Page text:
January is when many of us set new goals, like eating healthier. It’s important to eat well year-round, but we all have our weaknesses – whether it’s a wedge of Gouda, a chocolate truffle or a glass of merlot. But if you indulge occasionally, don’t beat yourself up too much. Studies show that in moderation, certain “guilty pleasures” such as chocolate, cheese and wine may actually be beneficial.
3 cheers for cheese
Cheese lovers will be thrilled to hear new research from the European Journal of Nutrition found people who ate a small amount of cheese were less likely to have a stroke or cardiovascular disease than people who didn’t eat cheese at all. While the study shows an association, rather than causation, it does point to cheese’s potential benefits.
Cheese is a creamy and flavourful indulgence with important nutrients such as protein, probiotics and calcium. However, not all cheeses are created equal, says Katrina Malmqvist, a registered holistic nutritionist and health specialist at Sun Life Financial. Read the label when shopping for cheese and try to avoid cheese that has a high amount of “modified milk ingredients” (such as whey, skim milk powder or casein – see the Canadian Food Inspection Agency’s detailed list), rather than actual milk.
“Cheeses (with modified milk ingredients) tend to be lower quality,” says Malmqvist. “When modified milk ingredients are used you may not be getting the full nutrient profile you get from a real (non-modified) cheese.”
Processed cheese, such as cheese slices and cheese spreads tend to contain modified milk ingredients, but lower-priced versions of cheeses such as cheddar or mozzarella sometimes contain the altered ingredients as well, to help keep the cost of manufacturing down. To be sure of what you’re eating, read cheese labels carefully. And to keep your intake of cheese under control, try to eat a portion of cheese no longer than the length of your thumb, says Malmqvist.
Not everyone can enjoy even the most nutritious dairy-based cheese, due to allergies or intolerances, but if you can’t handle dairy, you may still be able to enjoy goat, buffalo or sheep cheese, says Malmqvist. Of course, consult your medical professional before modifying your diet.
Should you choose chocolate?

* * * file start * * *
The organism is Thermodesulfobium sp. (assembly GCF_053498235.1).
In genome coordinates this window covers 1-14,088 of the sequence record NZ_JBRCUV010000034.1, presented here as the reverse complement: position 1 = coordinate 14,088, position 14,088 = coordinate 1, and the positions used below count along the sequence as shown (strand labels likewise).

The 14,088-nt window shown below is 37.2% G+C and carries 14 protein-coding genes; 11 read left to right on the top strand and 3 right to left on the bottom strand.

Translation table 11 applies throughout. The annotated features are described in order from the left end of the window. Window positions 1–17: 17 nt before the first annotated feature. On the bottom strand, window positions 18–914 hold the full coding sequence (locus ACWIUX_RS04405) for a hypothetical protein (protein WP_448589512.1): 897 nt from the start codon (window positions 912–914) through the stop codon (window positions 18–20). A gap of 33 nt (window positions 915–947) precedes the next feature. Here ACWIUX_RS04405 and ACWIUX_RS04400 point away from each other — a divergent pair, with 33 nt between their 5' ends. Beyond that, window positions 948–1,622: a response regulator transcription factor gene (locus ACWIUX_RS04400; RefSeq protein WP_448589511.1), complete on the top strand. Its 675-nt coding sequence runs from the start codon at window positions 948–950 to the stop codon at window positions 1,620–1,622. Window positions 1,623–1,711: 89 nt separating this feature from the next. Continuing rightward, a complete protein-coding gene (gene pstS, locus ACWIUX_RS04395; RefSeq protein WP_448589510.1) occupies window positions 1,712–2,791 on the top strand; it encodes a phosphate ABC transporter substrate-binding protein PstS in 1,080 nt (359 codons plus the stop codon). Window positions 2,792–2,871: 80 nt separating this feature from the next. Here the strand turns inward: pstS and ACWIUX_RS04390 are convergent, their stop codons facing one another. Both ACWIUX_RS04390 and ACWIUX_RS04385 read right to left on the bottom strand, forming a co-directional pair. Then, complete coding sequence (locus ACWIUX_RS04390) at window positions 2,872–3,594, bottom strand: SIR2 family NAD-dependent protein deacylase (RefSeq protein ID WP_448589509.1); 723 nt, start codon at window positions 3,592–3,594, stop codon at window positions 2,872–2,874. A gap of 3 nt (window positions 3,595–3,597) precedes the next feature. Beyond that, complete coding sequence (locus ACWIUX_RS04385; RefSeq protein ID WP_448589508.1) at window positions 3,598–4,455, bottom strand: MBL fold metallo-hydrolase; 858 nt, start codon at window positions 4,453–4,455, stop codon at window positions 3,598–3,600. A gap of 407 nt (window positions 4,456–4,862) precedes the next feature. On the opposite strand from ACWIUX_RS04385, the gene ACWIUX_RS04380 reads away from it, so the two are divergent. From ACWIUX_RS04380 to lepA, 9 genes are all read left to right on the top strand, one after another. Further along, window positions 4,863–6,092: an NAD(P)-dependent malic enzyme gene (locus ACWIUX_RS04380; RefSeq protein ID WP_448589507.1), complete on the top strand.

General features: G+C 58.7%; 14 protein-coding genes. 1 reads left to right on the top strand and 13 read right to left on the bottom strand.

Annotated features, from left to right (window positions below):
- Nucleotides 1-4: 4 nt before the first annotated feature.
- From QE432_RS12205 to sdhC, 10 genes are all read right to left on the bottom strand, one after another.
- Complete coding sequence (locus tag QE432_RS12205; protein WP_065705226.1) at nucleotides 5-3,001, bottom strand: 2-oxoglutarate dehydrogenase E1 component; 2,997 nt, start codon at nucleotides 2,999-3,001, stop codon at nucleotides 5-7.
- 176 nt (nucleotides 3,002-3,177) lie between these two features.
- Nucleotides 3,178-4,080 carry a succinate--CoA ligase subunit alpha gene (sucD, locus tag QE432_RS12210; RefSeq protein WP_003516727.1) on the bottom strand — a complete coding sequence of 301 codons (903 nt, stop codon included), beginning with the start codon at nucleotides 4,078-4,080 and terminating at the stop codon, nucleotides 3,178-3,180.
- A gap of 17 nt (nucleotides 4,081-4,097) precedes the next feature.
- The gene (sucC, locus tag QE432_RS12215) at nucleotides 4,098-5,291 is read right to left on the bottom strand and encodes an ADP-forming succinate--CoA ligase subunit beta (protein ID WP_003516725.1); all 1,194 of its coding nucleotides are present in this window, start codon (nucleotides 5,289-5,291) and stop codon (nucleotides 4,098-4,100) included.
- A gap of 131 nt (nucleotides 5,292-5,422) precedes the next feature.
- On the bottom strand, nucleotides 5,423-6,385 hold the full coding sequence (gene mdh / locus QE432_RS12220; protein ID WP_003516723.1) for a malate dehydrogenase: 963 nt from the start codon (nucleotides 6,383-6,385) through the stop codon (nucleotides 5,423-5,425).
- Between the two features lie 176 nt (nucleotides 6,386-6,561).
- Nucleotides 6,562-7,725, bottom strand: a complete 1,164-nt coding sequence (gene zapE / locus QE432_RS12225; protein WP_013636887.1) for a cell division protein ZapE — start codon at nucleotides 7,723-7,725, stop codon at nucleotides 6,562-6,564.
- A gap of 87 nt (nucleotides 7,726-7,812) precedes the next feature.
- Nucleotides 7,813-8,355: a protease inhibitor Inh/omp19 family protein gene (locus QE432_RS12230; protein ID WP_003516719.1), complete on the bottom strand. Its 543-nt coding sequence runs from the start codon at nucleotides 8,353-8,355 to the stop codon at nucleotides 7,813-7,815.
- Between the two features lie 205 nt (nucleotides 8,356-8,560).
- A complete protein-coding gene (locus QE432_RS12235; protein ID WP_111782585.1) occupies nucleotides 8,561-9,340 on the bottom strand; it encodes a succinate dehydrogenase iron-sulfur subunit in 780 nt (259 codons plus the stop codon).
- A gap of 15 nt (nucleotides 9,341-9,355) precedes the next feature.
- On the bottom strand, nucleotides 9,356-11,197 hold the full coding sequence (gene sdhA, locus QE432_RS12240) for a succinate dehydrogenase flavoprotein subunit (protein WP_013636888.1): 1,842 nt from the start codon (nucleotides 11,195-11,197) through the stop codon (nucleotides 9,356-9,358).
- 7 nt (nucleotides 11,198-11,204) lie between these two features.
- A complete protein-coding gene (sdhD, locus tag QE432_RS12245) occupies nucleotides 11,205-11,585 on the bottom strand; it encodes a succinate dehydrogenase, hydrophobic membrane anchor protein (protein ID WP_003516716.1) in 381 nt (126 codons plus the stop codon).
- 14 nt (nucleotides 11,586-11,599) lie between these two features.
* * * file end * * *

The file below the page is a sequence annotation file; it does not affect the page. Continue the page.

So, is chocolate good for you? The answer is delicious but complicated.
Chocolate contains a class of antioxidants called flavonoids that some research has found to have anti-inflammatory and other benefits. One 2010 study from McMaster University found those who ate chocolate were less likely to have a stroke. Of the 44,000 people who participated in the study, those who ate 1 serving of chocolate per week were 22% less likely to have a stroke. A related study from the American Academy of Neurology found those who ate 50gm of chocolate once a week were 46% less likely to die from a stroke than those who didn’t eat chocolate. That said, more research is needed to confirm the relationship between chocolate consumption and strokes.
Like cheese, the health benefits of chocolate differ by variety. It’s best to avoid sugary chocolates with modified ingredients. Milk chocolate often contains “filler ingredients,” says Malmqvist. Instead, opt for dark chocolate, which is richer in flavonoids than milk chocolate because it contains a higher percentage of pure cacao beans.
What about wine?
Like chocolate, wine contains flavonoids, a group of plant-based chemicals found in fruits and vegetables. This powerful antioxidant has proven benefits such as anticancer, antidiabetic and anti-inflammatory effects, according to Oregon State University’s Micronutrient Information Center. Wine is also known to boost your levels of serotonin – a natural brain chemical that increases feelings of pleasure and well-being. Of course, wine isn’t recommended if you’re pregnant, below the age of majority, suffering from certain medical conditions that preclude alcohol, or if it’s forbidden by your religion. But if you can indulge, do so only in moderation, and with food. According to the Canadian Centre for Addiction and Mental Health, moderation means no more than 1 or 2 142mL (5oz)-glasses per day for women, or 2 or 3 glasses for men.
4 tips to prevent overindulging
When it comes to treats, putting on the brakes can be a challenge, especially when that last bite of brie, sip of sauvignon or tidbit of truffle is calling your name. These tips can help you enjoy treats in moderation this year:
- Don’t have dessert first. If you’re craving something sweet, first have something high in protein (like cheese or nuts) and pair it with something high in fibre like spinach or broccoli. Eating a combination of these types of foods will make you feel full so you’ll be less likely to load up on sugary desserts.
- Put your treat on a plate. You’re likely to eat more chocolate straight from the box, so put a small piece on a plate or napkin, and put away the box.
- Stay hydrated. It’s just as important to stay hydrated in the winter as in the heat of summer, and staying hydrated can help you eat in moderation. “When you’re dehydrated, your thirst/hunger signals can get confused,” says Malmqvist.
- Slow down and eat mindfully. This will help you to savour the flavour of your food and help you to eat in moderation, says Malmqvist. “Try to be mindful. Eat slowly. Chew your food, and stop eating while you’re not quite full.”
It’s important to have a balanced and healthy diet, but it is okay to indulge every once in a while, especially when your guilty pleasure turns out to have benefits.